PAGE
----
Posted by: nadabling | May 7, 2006 8:54:58 AM

It's sad that Time allows this nonsense into its pages. "Fifty years ago, a stay-at-home mom who loved her husband would not automatically be assumed to be a Republican."

As far as I'm concerned, you don't get to do that without a name. If you write that, you have to name at least one person who assumes that a stay-at-home mom who loves her husband is automatically a Republican.

Posted by: Jamie McCarthy | May 7, 2006 9:02:30 AM

(T)here is apparently no room for me in the Democratic Party. In fact, I have spent much of the past week on a forced march to the G.O.P. And the bayonet at my back isn't in the hands of the Republicans; the Democrats are the bullyboys. Such lions of the left as Barbara Ehrenreich, the writers at Salon and much of the Upper West Side of Manhattan have made it abundantly clear to me that I ought to start packing my bags.

Get off the cross, Caitlin. We need the wood.

Posted by: Andrew | May 7, 2006 9:05:32 AM

I don't get it. Who's scolding her for her "lifestyle choice"? Who "can't stand" her "lifestyle choice"? Is there something exceedingly rebellious and radical about being a mother? Or being a rich mother? Or being a mother who says she's traditional but earns a good living putting down other women? (Okay, my vitriol crept in)

What I, a feminist, liberal, Democrat, bleeding-heart woman who loves her husband, and also has young children, can't stand about her is she's inventing shit to whine about so she doesn't have to do anything hard like REALLY advocate for the poor.

Sheesh.

Posted by: tinfoil hattie | May 7, 2006 9:11:00 AM

Next week in Time:
"there is apparently no room for me in the Democratic Party. In fact, I have spent much of the past week on a forced march to the G.O.P. And the bayonet at my back isn't in the hands of the Republicans; the Democrats are the bullyboys. Such lions of the left as Ezra Klein and his commenters tinfoil hattie and Matthew Holt have made it abundantly clear to me that I ought to start packing my bags."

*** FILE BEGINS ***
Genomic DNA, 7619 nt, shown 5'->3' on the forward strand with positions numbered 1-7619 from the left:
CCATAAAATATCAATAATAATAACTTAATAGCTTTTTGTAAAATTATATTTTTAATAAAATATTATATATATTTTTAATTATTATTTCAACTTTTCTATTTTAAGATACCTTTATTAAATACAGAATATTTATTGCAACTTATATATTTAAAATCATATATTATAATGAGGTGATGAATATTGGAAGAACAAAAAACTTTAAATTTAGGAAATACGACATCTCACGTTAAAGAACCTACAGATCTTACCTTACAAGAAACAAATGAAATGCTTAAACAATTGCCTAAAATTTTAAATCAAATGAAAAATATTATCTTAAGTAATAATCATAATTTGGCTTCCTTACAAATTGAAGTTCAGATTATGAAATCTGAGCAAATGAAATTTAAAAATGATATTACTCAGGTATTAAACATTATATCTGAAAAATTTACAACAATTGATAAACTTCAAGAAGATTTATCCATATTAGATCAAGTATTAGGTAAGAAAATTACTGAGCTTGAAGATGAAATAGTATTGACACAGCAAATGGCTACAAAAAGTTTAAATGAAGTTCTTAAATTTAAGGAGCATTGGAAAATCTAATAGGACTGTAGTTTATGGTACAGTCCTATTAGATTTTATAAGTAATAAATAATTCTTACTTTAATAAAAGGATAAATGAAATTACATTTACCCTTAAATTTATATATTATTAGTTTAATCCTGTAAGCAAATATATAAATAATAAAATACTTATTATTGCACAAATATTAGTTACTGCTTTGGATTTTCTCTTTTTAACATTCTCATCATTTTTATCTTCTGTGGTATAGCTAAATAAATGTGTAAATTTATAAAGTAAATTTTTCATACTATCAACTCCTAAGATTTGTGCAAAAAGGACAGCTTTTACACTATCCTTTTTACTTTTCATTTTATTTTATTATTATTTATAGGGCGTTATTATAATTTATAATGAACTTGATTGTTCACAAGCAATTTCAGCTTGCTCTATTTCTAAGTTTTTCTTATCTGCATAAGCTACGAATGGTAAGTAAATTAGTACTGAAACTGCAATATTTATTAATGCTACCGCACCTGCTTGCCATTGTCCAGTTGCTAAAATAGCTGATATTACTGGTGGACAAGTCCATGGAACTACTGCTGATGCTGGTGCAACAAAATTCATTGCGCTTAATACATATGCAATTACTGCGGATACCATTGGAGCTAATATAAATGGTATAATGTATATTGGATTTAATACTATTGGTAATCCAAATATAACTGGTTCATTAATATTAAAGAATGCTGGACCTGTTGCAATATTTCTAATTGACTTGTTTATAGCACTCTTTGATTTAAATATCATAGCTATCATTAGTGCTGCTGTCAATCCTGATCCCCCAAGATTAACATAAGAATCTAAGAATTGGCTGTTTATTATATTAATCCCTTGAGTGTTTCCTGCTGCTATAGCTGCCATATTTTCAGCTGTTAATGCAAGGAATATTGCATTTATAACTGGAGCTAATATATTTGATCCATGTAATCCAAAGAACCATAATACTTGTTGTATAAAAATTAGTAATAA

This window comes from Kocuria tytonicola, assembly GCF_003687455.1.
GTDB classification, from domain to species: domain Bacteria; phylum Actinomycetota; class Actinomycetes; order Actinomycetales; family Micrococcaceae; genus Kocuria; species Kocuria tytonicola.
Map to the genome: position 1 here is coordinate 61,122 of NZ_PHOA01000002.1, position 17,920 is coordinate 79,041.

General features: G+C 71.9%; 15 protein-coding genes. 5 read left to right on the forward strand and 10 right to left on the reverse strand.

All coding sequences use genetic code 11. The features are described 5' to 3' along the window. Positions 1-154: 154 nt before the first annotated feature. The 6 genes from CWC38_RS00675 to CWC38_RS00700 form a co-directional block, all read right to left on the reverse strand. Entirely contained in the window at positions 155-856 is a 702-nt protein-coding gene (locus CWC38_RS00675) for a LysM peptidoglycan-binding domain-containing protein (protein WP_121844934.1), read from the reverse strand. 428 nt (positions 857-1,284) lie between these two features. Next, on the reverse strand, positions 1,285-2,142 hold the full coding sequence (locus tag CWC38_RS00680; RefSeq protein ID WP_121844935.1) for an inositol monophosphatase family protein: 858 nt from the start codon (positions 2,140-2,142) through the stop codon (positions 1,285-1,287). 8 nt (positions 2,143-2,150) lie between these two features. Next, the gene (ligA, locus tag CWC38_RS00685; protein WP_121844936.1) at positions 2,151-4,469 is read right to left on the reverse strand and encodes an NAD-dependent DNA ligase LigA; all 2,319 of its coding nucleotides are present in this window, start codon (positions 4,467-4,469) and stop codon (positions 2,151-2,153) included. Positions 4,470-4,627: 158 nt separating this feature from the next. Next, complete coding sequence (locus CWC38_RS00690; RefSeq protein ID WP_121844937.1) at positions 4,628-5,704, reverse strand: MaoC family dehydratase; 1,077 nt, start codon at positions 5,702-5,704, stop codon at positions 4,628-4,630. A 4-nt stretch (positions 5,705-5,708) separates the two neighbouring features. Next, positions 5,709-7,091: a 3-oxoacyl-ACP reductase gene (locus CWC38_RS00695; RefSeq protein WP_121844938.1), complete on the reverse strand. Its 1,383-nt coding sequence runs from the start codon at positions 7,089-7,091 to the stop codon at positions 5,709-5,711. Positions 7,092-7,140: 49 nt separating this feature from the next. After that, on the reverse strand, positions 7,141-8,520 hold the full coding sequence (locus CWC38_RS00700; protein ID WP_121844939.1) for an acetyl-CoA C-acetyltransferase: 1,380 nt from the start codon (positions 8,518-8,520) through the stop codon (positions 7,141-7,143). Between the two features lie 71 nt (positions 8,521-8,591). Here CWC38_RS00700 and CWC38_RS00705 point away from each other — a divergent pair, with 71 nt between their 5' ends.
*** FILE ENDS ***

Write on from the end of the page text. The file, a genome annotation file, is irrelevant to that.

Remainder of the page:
Posted by: SP | May 7, 2006 9:25:32 AM

She espouses the old "you're for me or you're against me" position of, wonder of wonders, the current Republican Party. As long as the Democratic Party (as exemplified, in her mond, by certain individuals and publications) does not actively promote her lifestyle as the one and only choice, everyone is rejecting her.

It is sad that she chooses to lambast the party of choice as the party that vilifies her choice. She has a very distorted (should I say selfish and insecure?) view of the position of most Democrats. Putting aside the fact that she is, in fact, a working mother who is able to stay with the children full time (a unique circumstance she seems unable to recognize), I say, good for her to be able to enjoy all that time with her children while they are young...oh..was it noted above she has a nanny..never mind then..perhaps she loves her children but not the work that goes into them..maybe she enjoys watching the nanny do all the mothering. Sort of a quasi-chickenhawk mom..